It became clear pretty quickly that I wasn't sucessfully making this thing look like Johannes, who is a young guy of around 16 - it was coming out a bit mean-looking. So I said to hell with plan 'A', and decided to make this character Cornelisz (the bad painter) instead. It may be a mistake - the idea was to make the first armature a character with minimal screen time, as a 'practice' armature to work out the kinks. So maybe i'm making a mistake. Screw it, i'm doing it.
I'm also intentionally going for a pretty realistic look - not terribly stylized in the facial proportions. I'm trying to make the overall appearance more eerie by it's closeness to reality, but neccessary degree of removal from it.
Monday, October 20, 2008
Not liking clay very much. I just don't have a great grasp of the anatomy of the human head. Spent about an hour fighting with a lump of clya, pushing and pulling the stuff back and forth. I could sense the whole time that I really didn't have much of a sense of what the goal was, or how to get there.
The next plan is to make a big push mold from a plastic head I bought. It's not the ideal face for my character, but I figure it'll get me a properly proportioned face right off the bat, which I can then edit to look like my character.
My plans for the head mechanism, casting etc. are a little vague, but i've got ideas. It's essentially going to be a rubber mask extending to the hairline that i'll put over top of a resin cast head containing the moving bits. Hopefully it works.
Friday, October 10, 2008
Monday, October 06, 2008
Friday, October 03, 2008
Thursday, September 11, 2008
Friday, August 01, 2008
I'm aiming for proper human proportions with this character - going to be steering for realism overall. I think there's a degree of removal with stop motion animation, likewise with puppeteering - the real within the unreal-looking. I also think there's an eeriness that increases in degree the closer you get to realism. The familiar, but with one degree of removal - like seeing your dad clean shaven after decades with a beard. For example.
Of course it's key that it still ring as unreal; don't want the puppets to ever be mistaken for real actors (not that there's much chance of that happening).
Now all I needs is hands and feets. Feets will be easy; hands are dependant on tests with liquid latex.
Head is going to be interesting.
Here's Johannes doing some slutty Vogue poses, each sluttier than the next. I gave him a smaller than average waist and chest. The result being he's a little girly. Which is fine, as he is supposed to be young.
The foam scultping may prove to be overkill; we'll see when I get some clothes on him.
I'm being suprised at how easy this is so far; everything is working on the first attempt, without any major backtrack-requiring glitches. It's also not taking very long at all. Which might be a first for me - always seems to take three times as long as I expect, and cost four times as much.
The pink stuff is 1" polyurethane insulating foam. I hated the stuff at first, but now i've got the hang of how to shape it without it crumbling and breaking. It's also very forgiving; if I don't like a part, I just shave it flat, epoxy on a new piece, and then shape that bit.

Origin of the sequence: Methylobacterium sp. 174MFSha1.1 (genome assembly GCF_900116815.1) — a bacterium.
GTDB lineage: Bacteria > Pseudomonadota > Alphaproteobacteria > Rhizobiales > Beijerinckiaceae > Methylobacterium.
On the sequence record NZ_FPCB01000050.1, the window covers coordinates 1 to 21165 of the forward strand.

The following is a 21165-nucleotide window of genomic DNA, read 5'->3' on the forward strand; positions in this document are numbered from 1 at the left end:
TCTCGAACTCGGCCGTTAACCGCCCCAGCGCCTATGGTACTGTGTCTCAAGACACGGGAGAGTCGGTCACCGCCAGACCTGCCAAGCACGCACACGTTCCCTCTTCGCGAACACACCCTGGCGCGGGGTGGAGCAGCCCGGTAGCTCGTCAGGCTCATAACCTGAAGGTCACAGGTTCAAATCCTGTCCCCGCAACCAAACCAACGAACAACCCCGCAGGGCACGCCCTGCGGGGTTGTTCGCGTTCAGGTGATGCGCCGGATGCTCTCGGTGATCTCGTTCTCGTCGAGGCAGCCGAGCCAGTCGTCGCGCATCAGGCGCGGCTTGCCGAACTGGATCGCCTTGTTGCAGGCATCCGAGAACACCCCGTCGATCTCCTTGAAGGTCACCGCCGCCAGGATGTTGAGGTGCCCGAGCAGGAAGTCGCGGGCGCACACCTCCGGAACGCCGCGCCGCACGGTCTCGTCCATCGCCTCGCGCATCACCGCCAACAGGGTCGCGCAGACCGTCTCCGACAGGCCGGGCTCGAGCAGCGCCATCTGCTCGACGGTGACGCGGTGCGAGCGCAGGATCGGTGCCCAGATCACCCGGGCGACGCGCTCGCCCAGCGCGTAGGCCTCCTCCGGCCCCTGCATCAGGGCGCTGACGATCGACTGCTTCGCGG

I don't intend to get too fancy with the body mass - it's just to fill out the costume.
Another quick armature test. Still working good. Though, wooden joints don't move smooth like - tends to be jerky - stopping and starting. Gonna put some powdered graphite lubricant on them. Should fix the problem.
Added some cheesy camera shake just for shits and giggles. I'm probably going to be doing that more than I initially planned. I'm not sure if my 'painterly' asthaetic is going to survive. Might end up just going for 'cinematic' and 'neat-o'.
I've also realized another major benefit to greenscreening armatures into scenes; motion blur. If you play back video frame by frame, you'll see that objects in rapid motion are actually very blurry. Stop motion animation, by contrast, is crystal clear in every frame. Therefore, motion blur is going to add realism, and also disguise sucky-ass animation. I intend to do a good job with the animation, but any opportunity to cheat i'm going to take.
Monday, July 28, 2008
Pretty much finished the first armature. Sure was easy. Though I can't wait for the glitches to become apparent later. That's okay though - that's what this first armature is for. Still need the hands and feets attachments; going to hold off on that for a while until I decide exactly how they're going to be.
Sunday, July 27, 2008
I'm a bit leary about it - not using standard materials - mostly wood. Though this is for the least-used character (the first armature), so its okay if its a bit of a reject.
Sunday, July 20, 2008
The only other notable addition today is a ladder; a real gnarly one. Its based on a spindly warped one I found on the internet while trolling for images a while ago. I added the ropes and whatnot. It was a bit of an afterthought, but i'm glad I made it.
It will sit in two places throughout the film; on the left, and right in the middle while in use. While on the left, it serves to balance out the composition. Note the diagonal rope; this is to continue the curve that starts on the floor. When the ladder is in the middle, it lets me make nicer compositions; I like having some dark lines on one side or the other. Still have a couple more chores to do today on the thing - tommorrow I start on the huge armature.